The 'Wall' Continues to Hamstring Anti-Terror Activities

The 9/11 attacks occurred in part because the intelligence on terrorist dangers was suppressed as a result of a policy known as "the wall." This policy prevented the intelligence and prosecution sides from sharing information. On April 13, 2004, Attorney General Ashcroft told the 9/11 Commission that the "wall" between law enforcement and intelligence was responsible for many of the failures.

FISA (Foreign Intelligence Surveillance Act) was brought into existence during the Carter administration in response to the intelligence scandals of the mid-1970s because of the assumption that the intelligence agencies acted improperly. A set of rules was written for intelligence-gathering in the states to make sure wiretaps and surveillance were carried out in accordance with the law. The rules that apply to law enforcement wiretaps were not appropriate for intelligence wiretaps, which require more flexibility.

The idea behind FISA was that the contact between prosecutors and intelligence wiretaps should be kept to a minimum to prevent American liberties from being eroded. The "wall" would keep the prosecution side and the intelligence side separate. All that could be given to the prosecutors was a tip to start an investigation, but not the details of the intelligence. Prior to 9/11, there were warning signs which Stewart Baker, former assistant secretary for homeland security, called a "failure of imagination. Frances Townsend [who spearheaded the FISA Intelligence investigations] tried to break down the wall.  She tried to make a lot of changes for the good.  She was more open-minded and aggressive." Unfortunately, she was dismissed because of her efforts.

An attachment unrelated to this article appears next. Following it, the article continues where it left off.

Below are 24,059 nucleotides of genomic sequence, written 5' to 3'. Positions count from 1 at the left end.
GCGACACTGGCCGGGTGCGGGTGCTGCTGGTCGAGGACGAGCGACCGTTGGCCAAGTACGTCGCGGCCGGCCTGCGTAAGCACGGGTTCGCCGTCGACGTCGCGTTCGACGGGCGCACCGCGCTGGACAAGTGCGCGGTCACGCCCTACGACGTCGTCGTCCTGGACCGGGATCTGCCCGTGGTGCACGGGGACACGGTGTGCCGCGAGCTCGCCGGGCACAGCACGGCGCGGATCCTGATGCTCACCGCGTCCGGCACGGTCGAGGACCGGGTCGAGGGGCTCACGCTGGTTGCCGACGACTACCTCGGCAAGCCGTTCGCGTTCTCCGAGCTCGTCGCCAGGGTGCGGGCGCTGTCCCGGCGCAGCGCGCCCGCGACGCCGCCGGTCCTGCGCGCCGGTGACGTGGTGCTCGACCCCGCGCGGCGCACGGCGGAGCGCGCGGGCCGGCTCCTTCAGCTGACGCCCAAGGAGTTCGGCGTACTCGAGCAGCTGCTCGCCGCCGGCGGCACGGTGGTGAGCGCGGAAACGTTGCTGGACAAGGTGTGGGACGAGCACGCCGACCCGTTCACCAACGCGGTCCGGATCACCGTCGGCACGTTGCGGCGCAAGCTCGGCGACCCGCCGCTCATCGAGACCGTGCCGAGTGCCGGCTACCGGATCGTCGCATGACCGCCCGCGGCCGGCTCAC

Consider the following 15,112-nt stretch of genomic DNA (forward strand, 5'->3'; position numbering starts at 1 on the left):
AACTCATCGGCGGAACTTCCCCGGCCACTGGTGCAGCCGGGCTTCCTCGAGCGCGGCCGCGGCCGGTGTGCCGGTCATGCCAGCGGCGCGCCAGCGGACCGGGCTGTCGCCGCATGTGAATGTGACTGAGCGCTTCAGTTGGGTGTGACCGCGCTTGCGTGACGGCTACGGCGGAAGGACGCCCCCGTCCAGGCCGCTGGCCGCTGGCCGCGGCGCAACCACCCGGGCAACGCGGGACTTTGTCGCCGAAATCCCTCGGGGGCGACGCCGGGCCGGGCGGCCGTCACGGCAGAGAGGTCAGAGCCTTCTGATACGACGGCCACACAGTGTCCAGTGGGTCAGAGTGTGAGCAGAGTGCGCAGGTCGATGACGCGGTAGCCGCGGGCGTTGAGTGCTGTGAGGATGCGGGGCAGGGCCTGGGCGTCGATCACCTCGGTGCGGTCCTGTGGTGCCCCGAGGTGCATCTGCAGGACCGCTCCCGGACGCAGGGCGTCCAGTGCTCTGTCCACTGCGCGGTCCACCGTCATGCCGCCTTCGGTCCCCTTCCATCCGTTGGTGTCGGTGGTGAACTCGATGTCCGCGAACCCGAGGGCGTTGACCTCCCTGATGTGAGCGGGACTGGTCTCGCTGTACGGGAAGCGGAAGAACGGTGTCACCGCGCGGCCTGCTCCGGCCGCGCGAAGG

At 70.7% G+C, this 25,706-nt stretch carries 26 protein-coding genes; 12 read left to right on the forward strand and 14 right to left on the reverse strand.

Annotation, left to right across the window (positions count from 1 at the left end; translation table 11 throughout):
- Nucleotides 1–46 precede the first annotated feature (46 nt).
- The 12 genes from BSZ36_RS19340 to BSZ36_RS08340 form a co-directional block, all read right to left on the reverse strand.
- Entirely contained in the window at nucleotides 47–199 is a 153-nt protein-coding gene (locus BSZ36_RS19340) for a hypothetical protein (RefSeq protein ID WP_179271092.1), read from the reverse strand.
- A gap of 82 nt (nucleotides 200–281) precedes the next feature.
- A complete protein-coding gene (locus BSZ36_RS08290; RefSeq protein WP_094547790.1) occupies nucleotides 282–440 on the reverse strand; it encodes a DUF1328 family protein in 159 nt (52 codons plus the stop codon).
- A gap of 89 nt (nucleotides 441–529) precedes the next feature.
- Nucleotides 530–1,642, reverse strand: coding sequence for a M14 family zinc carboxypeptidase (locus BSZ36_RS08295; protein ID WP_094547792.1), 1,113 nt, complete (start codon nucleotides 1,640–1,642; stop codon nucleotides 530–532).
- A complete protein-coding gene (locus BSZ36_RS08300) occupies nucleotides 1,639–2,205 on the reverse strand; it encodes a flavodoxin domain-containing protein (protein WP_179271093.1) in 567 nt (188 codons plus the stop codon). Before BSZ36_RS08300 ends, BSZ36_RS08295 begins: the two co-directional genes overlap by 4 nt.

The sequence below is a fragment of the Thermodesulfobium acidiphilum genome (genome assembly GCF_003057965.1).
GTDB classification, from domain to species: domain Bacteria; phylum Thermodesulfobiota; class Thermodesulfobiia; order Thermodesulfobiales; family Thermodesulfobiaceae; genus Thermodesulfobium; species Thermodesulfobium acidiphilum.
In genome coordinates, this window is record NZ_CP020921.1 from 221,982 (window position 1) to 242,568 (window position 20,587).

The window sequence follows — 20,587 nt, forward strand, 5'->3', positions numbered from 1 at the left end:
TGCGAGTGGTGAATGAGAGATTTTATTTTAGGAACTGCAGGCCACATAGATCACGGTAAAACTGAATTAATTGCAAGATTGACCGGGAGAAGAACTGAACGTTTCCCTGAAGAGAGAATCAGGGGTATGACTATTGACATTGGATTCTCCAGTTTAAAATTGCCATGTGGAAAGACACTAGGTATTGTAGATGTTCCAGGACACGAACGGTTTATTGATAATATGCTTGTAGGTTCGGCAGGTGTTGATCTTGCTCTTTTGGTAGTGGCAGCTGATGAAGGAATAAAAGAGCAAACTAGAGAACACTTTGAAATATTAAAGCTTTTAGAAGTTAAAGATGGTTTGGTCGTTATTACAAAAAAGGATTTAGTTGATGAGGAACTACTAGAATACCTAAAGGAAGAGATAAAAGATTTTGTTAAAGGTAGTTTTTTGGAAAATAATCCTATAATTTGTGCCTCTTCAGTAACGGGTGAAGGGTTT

After 9/11, "the wall" was formally eradicated by Congress and the Court of Appeals. However, there are still barriers today, walls that are less pronounced. Baker, who recently wrote the book Skating on Stilts, notes that

even after the 9/11 attack people are suspicious of limits to their civil liberties, are pushing back the pendulum in the other direction, and still have the assumption that the threats have been overstated by government agencies that want to yield more power.

One example is the ACLU lawsuit asking a federal judge to halt an alleged Obama administration plan to kill an American citizen cleric. The cleric is living in Yemen and encourages radicalized Americans to initiate terrorist attacks. The suit alleges that the targeted-killing program violates Anwar al-Awlaki's Fourth Amendment right to be free from unreasonable seizure and his Fifth Amendment right not to be deprived of life without due process. There are those who once again want to implement a wall that would place civil liberties ahead of national security and Americans safety.